On May 21st, 1946, Louis Slotin was playing around with his exposed nuclear bomb core using a screwdriver and a half-shell of beryllium at a secret base in New Mexico. This core was fittingly called “The Demon Core” and was planned to be used in a canceled nuclear bomb to be dropped on Tokyo.

 It’s important to note that Louis Slotin was one of the leading nuclear physicists in the world. He helped assemble the first nuclear bomb, and graduated from the University of Manitoba at just 16 years old. Despite his accomplishments, Louis Slotin would make the stupidest mistake that would end his and several others’ lives on this day.

  The procedure was simple, Louis was to lower the shell of beryllium onto the core of plutonium in order to get it close to criticality as a demonstration to a new scientist hired to replace him. This was called “tickling the dragon’s tail”. This shell was called the tamper, and equipped with a bottle of Coca-Cola, and a nearby camera-man, nothing should have gone wrong; except for the fact that the tamper was being kept from being fully connected by a long flathead screwdriver. This is called “being critically stupid” and is surprising to see a top physicist make such a weird decision.

  As anyone would expect, the screwdriver did not hold and slipped, causing the core to go critical and blast everyone in the room with a blue flash that sent out over 3 quadrillion fission reactions before the screwdriver was put back in. Louis was said to have stated “Well, that does it.” before dying of organ failure 9 days later.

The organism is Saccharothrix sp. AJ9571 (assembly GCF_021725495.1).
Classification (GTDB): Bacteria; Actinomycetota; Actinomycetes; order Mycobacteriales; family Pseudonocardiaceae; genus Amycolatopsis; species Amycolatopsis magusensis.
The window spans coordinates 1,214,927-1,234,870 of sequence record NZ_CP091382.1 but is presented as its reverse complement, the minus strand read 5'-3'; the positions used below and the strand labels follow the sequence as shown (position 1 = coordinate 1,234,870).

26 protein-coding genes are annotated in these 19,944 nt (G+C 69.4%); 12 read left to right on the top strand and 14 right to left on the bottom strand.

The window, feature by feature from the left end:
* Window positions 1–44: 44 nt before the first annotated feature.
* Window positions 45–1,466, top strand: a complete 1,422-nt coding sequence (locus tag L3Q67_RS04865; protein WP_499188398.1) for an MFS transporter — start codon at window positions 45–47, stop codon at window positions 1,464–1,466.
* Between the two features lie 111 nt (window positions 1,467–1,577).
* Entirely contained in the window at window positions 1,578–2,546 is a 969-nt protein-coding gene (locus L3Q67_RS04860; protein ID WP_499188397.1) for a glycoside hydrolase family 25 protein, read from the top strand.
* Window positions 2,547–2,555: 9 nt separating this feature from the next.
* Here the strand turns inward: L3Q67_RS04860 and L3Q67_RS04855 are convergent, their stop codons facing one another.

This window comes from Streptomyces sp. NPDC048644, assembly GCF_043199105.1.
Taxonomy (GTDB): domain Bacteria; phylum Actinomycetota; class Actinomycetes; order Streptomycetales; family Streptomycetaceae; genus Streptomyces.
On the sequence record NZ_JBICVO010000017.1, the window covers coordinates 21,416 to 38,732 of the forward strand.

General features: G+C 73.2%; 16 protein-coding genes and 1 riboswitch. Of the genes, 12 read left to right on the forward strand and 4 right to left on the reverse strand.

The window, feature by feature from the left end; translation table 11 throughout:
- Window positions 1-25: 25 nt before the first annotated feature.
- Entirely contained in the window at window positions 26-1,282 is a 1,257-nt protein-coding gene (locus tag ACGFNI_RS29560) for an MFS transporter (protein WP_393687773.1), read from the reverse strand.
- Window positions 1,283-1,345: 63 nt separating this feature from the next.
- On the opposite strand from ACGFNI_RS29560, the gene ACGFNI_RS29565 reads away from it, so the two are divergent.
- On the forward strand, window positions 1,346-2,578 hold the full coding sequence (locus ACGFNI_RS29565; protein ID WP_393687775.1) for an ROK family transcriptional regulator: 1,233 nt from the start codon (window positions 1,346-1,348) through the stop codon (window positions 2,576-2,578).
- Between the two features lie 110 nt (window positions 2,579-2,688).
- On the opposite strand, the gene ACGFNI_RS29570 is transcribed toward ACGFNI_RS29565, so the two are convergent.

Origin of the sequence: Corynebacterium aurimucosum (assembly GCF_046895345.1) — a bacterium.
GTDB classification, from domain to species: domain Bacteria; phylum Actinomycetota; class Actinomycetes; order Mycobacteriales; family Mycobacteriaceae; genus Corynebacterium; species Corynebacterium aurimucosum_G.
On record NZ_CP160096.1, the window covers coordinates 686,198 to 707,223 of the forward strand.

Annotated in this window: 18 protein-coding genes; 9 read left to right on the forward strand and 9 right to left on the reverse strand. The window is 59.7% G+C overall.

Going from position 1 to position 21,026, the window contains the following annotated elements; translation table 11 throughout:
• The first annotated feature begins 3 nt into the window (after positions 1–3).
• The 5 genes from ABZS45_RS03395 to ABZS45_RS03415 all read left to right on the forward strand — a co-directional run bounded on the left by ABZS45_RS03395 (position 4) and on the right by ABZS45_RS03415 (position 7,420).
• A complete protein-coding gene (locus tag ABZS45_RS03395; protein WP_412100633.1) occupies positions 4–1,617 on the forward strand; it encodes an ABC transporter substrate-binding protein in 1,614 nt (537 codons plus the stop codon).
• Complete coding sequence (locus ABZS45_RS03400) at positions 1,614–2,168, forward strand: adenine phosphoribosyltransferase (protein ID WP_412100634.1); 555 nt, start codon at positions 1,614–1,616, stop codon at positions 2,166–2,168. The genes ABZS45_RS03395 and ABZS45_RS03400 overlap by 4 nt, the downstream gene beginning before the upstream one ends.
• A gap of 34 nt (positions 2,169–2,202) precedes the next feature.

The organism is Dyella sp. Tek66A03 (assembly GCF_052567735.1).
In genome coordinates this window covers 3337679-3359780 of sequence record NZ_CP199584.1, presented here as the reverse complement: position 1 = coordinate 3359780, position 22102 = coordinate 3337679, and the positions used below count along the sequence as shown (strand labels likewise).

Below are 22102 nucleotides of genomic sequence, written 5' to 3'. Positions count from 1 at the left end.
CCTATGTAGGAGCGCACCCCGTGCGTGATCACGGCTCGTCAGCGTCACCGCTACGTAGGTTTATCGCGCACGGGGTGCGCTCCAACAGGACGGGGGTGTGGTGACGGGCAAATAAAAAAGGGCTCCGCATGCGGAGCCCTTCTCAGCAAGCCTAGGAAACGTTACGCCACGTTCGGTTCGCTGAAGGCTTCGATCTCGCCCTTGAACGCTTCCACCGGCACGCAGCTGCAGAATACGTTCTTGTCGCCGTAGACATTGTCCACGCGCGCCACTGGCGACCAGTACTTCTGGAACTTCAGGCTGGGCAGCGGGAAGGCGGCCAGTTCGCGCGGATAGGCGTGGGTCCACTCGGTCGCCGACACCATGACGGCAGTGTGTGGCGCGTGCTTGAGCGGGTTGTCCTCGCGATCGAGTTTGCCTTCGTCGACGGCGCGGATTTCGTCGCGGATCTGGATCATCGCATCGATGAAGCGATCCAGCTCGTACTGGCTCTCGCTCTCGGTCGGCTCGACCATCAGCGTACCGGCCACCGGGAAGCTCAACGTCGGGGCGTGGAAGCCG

The weirdest part of this story is that Louis should have seen this coming. Only a year prior, he had witnessed another colleague die after performing a similar stunt. His boss (Enrico Fermi) had even told him “You’ll be dead within the year if you keep doing that”, yet Louis decided to continue performing these dangerous experiments without regard for proper safety.

txetures from


Bacher, Robert F. "You Don't Know Fat Man." Interview by Lillian Hoddeson and Gordon Baym. The Nuclear Secrecy Blog, Alex Wellerstein, 28 Nov. 2011, Accessed 20 Mar. 2024.

"Manhattan Project Scientists: Louis Alexander Slotin." National Park Service,

Platts-Mills, Ben. "How a Careless Slip Killed a Physicist." BBC, 19 July 2023, Accessed 21 Mar. 2024.

Wellerstein, Alex. "The Demon Core and the Strange Death of Louis Slotin." The New Yorker, Accessed 21 Mar. 2024.


 Strangely enough, I couldn't find many first hand accounts of the event itself. It seems to be one of those stories that get passed down orally, or maybe all the first hand accounts are just sitting in old newspapers that I couldn't find.